• LESSON – 3 FUNCTIONS OF FINANCIAL CONTROLLERThe gradual growth of management accounting has brought with it a recognition of thedesirability of segregating the accounting function from other activities of a secretarialand financial nature in order to make possible a more accurate accounting control overmultifarious, complex and sprawling business operations. As a natural corollary,controller has come into being by way of a skilled business analyst who, due to histraining and experience, is the best qualified to keep the financial records of thebusiness and to interpret these for the guidance of the management.It is not surprising, therefore, that controllership function has developed pari passu withthe development of management accounting so much so that there is a tendency torecord the two as synonymous. In a way, this is true because of controller in the UnitedStates does all that management accounting is expected to accomplish, in fact,controller is the pivot round which system of management accounting revolves.Generally speaking, controllership function embraces within its broad sweep and widecurves, all accounting functions including advice to management on course of action tobe taken in a given set of circumstances with the object of completely eliminating therole of intuition in business affairs.Concept:There is no precise concept of controllership as it is still in an evolutionary state. Even ifthe concept was possible of being described, it cannot be said that, wherever acontroller is in existence, he exercises all the functions that a theoretical controller isexpected to do because the real meaning of the term is dependent upon the agreementbetween him and the undertaking the seeks to serve. However, the controllers’ Instituteof America has drafted a seven-point concept of modern controllership. The hallmarksof the concept are: i. To establish, coordinate and administer, as an integral part of management, an adequate plan for the control of operations. Such a plan would provide, to the extent required in the business, for profit planning, programs for capital investing and financing, sales forecast, expense budgets and cost standards, together with the necessary procedure to effectuate the plan. ii. To compare performance with operating plans and standards and to report and interpret the results of operations to all levels of management and to the owners of business. This function includes the formulation and administration of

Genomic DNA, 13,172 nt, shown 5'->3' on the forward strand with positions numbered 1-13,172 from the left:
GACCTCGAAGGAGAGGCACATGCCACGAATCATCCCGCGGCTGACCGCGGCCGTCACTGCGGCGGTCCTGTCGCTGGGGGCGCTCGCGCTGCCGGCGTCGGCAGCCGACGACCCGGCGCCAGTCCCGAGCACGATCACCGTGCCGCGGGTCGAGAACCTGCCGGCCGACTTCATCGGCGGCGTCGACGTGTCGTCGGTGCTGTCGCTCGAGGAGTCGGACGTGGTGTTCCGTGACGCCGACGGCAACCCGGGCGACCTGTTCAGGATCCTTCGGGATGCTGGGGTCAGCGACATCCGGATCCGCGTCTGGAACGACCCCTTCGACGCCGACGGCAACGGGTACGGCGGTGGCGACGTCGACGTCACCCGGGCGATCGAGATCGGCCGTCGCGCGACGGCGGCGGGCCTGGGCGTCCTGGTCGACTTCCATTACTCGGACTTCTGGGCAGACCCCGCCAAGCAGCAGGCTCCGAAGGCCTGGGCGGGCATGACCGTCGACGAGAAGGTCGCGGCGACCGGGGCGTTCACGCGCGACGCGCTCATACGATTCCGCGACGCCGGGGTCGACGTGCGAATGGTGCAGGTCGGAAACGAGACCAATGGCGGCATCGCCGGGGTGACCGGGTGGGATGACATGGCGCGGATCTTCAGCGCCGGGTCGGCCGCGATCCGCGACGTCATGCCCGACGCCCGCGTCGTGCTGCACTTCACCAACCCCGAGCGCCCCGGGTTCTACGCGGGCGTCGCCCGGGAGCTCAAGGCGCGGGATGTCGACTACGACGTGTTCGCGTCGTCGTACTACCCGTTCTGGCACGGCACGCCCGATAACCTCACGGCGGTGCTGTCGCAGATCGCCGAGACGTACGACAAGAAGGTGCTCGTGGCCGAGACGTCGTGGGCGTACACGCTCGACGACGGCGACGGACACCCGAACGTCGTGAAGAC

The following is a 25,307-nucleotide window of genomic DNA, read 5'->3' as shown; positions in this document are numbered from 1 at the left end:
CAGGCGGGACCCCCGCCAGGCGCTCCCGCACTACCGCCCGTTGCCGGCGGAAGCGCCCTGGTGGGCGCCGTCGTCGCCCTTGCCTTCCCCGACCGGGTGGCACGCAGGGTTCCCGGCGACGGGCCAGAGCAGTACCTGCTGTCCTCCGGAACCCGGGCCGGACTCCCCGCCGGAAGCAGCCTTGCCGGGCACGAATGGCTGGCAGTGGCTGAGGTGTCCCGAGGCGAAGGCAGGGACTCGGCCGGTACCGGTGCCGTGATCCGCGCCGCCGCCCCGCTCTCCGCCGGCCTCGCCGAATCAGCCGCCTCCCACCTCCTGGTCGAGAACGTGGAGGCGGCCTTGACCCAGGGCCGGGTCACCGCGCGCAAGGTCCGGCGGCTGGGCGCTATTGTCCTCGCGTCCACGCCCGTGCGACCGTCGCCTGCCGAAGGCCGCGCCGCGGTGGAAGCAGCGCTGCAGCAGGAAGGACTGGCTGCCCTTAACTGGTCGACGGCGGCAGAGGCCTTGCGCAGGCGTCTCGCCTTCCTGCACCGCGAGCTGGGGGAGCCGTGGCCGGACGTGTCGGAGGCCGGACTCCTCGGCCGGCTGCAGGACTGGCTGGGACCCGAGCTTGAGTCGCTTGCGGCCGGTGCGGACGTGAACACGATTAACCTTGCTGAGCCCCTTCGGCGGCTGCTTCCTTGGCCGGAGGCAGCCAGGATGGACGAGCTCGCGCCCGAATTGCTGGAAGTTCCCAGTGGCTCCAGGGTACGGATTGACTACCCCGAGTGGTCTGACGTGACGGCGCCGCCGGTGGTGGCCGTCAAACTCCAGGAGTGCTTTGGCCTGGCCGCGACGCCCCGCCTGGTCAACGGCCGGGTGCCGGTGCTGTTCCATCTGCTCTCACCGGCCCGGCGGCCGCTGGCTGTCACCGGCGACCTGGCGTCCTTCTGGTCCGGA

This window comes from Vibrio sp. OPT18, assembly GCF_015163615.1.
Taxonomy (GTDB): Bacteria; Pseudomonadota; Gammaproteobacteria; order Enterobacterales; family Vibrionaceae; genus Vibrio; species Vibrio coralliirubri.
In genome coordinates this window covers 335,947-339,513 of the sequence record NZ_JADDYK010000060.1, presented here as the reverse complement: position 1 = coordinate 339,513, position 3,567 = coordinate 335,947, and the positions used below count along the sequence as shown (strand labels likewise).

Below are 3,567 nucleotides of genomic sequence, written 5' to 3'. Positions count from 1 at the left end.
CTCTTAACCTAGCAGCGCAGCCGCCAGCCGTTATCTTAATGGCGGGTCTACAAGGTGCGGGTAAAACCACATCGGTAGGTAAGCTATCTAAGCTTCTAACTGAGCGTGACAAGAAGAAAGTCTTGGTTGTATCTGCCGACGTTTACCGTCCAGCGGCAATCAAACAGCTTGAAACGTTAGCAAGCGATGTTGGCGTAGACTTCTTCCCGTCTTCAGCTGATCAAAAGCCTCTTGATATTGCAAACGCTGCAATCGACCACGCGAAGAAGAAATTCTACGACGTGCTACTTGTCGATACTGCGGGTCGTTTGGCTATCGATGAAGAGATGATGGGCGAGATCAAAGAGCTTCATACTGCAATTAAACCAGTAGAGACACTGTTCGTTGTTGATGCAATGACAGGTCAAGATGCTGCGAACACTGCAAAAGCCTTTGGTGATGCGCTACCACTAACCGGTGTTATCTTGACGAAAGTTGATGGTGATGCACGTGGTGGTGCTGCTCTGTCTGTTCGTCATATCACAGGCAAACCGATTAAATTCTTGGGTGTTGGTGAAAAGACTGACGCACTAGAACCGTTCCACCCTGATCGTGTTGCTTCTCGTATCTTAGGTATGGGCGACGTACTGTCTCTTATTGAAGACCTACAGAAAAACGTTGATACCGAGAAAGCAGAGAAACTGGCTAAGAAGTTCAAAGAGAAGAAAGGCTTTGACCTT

• accounting policy and the compilation of statistical records and special reports as required. iii. To consult with all segments of management responsible for policy or action concerning any phase of the operations of business as it relates to the attainment of objectives and the effectiveness of policies, organization structure and procedures. iv. To administer tax policies and procedures. v. To supervise and coordinate the preparation of reports to governmental agencies. vi. To assure fiscal protection to the assets of the business through adequate internal control and proper insurance coverage.vii. To continuously appraise economic and social forces and government influences and interpret their effect on business.The controllers’ Institute, as well as the National Industrial conference Board of theUnited States, have spelt out the functions of the controller in still greater detail but theseven-point concept of modern controllership is board enough to leave no phase ofpolicy or organization beyond the controller’s jurisdiction. Through the concept has beenlaid down mainly from the functional point of view, it lifts the notion of controllership frompedestrian paper-shuffling to a top-management attitude that aids decision – making, itbroadens controller’s outlook and provides him with specific goals.Status of Controller:There is no fixed place for the controller in the hierarchy of management. It issometimes said that the status of controller is not ensured simply by virtue of his holdingthe office but depends, in no small measure, upon hi personality, mental equipment,industrial background and his capacity to convince others of his ability as well asintegrity. Moreover, it would depend upon the terms of his appointment and, therefore, itis bound to vary with every individual undertaking. The terms of appointment may befixed by the Board of Directors or may be included in the Articles of Association of theCompany.As a matter of general principle, all accounting functions, even though remotelyconnected with finance, are included in the responsibilities of the controller. As the chiefaccounting authority, the controller normally has his place in the top-level managementalong with the Treasurer who looks after bank accounts and the safe custody of liquidassets. Usually, the elevation of Controller to the post of Vice-President Finance intaken for granted and is considered only a routine matter.Modern Controller does not do any controlling, as is commonly understood, in terms of
    • line authority over other departments, his decision regarding the best accountingprocedures to be followed by line people are transmitted to the Chief Executive whocommunicates them by a manual of instructions coming down through line chain ofcommand to all people affected by the procedures.Limitation:It is also necessary that the limitation of Controller’s role imposed by the very nature ofhis work, must be borne in mind. Though the Controller helps in bringing together allphases of management, he does not pretend to solve the problems of production ofmarketing, he knows their nature and so can discuss in detail with all levels ofmanagement the financial implications of solutions they suggest.